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FOCUS ON THE FAMILY: Determine why daughter prefers boys to girls in friendships

Jim Daly

Jim Daly

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Dr. Juli Slattery

Q: One year ago, my husband admitted to an affair with someone at his office. He's truly sorry and has made every effort to restore my trust in him. But I don't trust him.

Every time the phone rings, I wonder if it's another woman. I've even considered driving to his office unannounced to make sure he's "behaving." How do I break out of this way of thinking?

Jim: You don't mention whether you and your husband are seeing a marriage counselor or a pastor about the challenges you're facing. If you haven't done so, we encourage you to seek professional counsel together. Few marital problems are as devastating as infidelity, and it's not a sign of surrender to seek outside help.

As for your inability to trust, you're not alone. Victims of affairs often feel an overwhelming sense of suspicion toward their spouses. Everything is interpreted through the lens of betrayal -- their spouses' choice of clothing, or even the slightest deviation from their daily routine. The paranoia can be so intense that many spouses will check in on their partners repeatedly throughout the day in order to monitor their every move.

To people who have been emotionally devastated, such behavior seems rational. It's an attempt to gain control over circumstances that seem wildly out of their control. The trouble is, it doesn't strengthen people; it weakens them.

Tracking your spouse's every movement will keep you trapped in a cycle of fear and suspicion, which will likely only drive you into depression. A more healthy solution is to reach out for support from a counselor, family members and friends, and slowly learn to accept that you can't control your spouse or monitor his every move.

Releasing control in this way may sound terrifying. But the fact is, there's only one person you can control: you. Coming to terms with this reality will allow you to devote your energy to moving forward in life with dignity and healing.n n nQ: My teen daughter prefers to hang out with her guy friends. She has only a couple of girlfriends but doesn't do much with them. Is this something I should be concerned about?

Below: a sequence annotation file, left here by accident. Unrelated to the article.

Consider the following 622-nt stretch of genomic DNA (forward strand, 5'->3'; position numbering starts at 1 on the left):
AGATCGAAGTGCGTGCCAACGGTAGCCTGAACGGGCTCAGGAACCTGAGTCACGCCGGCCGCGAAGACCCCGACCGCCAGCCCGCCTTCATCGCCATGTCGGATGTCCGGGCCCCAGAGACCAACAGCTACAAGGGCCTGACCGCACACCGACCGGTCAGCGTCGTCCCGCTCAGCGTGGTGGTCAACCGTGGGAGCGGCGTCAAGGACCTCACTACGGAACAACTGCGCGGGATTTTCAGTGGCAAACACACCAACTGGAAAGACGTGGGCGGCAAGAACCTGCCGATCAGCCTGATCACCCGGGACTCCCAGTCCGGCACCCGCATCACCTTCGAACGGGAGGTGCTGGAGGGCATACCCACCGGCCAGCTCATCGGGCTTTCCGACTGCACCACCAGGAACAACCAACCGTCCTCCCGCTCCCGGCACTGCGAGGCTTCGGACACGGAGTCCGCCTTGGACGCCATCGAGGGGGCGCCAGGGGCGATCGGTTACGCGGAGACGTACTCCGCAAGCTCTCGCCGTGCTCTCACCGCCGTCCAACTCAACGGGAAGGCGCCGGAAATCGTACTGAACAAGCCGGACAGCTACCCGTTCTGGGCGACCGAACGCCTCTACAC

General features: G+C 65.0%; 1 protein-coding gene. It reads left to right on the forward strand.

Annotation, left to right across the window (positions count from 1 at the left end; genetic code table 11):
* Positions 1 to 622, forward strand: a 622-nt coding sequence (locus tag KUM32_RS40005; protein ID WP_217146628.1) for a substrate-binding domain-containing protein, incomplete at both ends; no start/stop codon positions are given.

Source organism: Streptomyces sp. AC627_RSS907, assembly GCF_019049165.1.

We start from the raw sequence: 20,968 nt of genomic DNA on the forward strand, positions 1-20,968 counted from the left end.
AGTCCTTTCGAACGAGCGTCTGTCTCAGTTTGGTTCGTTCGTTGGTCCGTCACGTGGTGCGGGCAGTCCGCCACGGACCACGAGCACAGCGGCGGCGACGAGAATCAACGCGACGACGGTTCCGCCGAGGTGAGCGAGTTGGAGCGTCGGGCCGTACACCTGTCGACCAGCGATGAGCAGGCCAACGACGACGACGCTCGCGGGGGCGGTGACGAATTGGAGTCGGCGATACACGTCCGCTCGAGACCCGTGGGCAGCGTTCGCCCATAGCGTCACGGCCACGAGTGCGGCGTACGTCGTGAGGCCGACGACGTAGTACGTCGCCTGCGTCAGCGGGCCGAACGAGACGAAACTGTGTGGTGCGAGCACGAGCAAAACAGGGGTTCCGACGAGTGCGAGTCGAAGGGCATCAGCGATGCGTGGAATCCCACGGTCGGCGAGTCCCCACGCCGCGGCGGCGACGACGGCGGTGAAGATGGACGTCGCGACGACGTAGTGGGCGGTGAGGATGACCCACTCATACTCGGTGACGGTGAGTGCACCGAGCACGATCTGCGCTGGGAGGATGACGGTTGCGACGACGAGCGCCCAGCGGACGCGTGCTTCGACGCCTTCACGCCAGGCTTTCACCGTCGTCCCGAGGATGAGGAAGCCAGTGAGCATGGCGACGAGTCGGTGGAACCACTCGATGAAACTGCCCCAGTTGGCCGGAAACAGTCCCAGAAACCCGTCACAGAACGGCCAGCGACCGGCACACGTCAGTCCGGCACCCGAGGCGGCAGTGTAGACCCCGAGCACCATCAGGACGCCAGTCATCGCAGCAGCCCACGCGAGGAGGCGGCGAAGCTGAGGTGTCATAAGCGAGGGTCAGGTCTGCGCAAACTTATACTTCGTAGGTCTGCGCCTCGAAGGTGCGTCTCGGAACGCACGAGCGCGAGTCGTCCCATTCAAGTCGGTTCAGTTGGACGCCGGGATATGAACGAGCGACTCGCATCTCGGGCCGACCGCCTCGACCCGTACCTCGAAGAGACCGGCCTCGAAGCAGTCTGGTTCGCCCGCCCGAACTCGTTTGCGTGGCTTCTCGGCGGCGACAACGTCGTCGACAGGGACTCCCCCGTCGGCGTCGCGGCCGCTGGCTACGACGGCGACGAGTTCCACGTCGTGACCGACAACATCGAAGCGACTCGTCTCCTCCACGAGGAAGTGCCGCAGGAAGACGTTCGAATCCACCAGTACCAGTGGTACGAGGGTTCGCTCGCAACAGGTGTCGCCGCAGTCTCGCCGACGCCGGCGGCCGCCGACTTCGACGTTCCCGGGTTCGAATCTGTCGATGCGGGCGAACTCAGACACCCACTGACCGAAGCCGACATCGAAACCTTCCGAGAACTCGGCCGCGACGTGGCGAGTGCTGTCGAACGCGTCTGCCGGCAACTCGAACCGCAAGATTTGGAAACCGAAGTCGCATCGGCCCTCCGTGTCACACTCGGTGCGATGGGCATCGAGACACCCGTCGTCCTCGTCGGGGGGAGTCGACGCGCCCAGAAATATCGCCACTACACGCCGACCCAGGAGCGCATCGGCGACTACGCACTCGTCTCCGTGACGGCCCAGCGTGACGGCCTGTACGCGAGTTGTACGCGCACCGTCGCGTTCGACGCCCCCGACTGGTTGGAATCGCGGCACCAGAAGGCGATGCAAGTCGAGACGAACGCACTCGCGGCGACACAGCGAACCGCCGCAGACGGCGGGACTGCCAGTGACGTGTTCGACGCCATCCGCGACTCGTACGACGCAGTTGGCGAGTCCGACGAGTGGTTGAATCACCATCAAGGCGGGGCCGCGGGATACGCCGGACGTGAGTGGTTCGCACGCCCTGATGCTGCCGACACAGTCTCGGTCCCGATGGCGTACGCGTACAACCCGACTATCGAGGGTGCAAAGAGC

Juli: There are generally two reasons why a teen girl would be more inclined to connect with guy friends. One is cause for concern; the other is not. Let's start with the benign situation:

Teen girls can be very catty and even downright mean. They've been known to gossip about even their closest friends. Typically, they're competitive with each other about fashion, weight and boyfriends. Some girls simply want to avoid the emotional drama of the teen-girl scene. They find boys much simpler and pleasant to hang out with. If this is the reason your daughter prefers her guy friends, it could actually be a sign of maturity.

On the other hand, some teen girls hang out with guys due to insecurity and a need for male attention. Often, a girl with this motivation has an unhealthy relationship with her father. Emotionally, she's looking for the acceptance and validation that she has not received at home. If your daughter is drawn toward guys for this reason, she's likely to become involved romantically and sexually with them. This is a warning sign for you to intervene as a parent.

How do you discern between the two motivations? Observe your daughter's dress and behavior when she's with "the guys." Do her relationships look like good-natured, brother-sister friendships? Or is she flirtatious? You might also consider asking your daughter why she finds it more fun to hang out with guys.

In either case, be willing to help her process issues related to friendships and keep your connection to her strong.

Jim Daly is president of Focus on the Family, host of the "Focus on the Family" radio program, and a husband and father of two.

Dr. Juli Slattery is a licensed psychologist, co-host of "Focus on the Family," author of several books, and a wife and mother of three.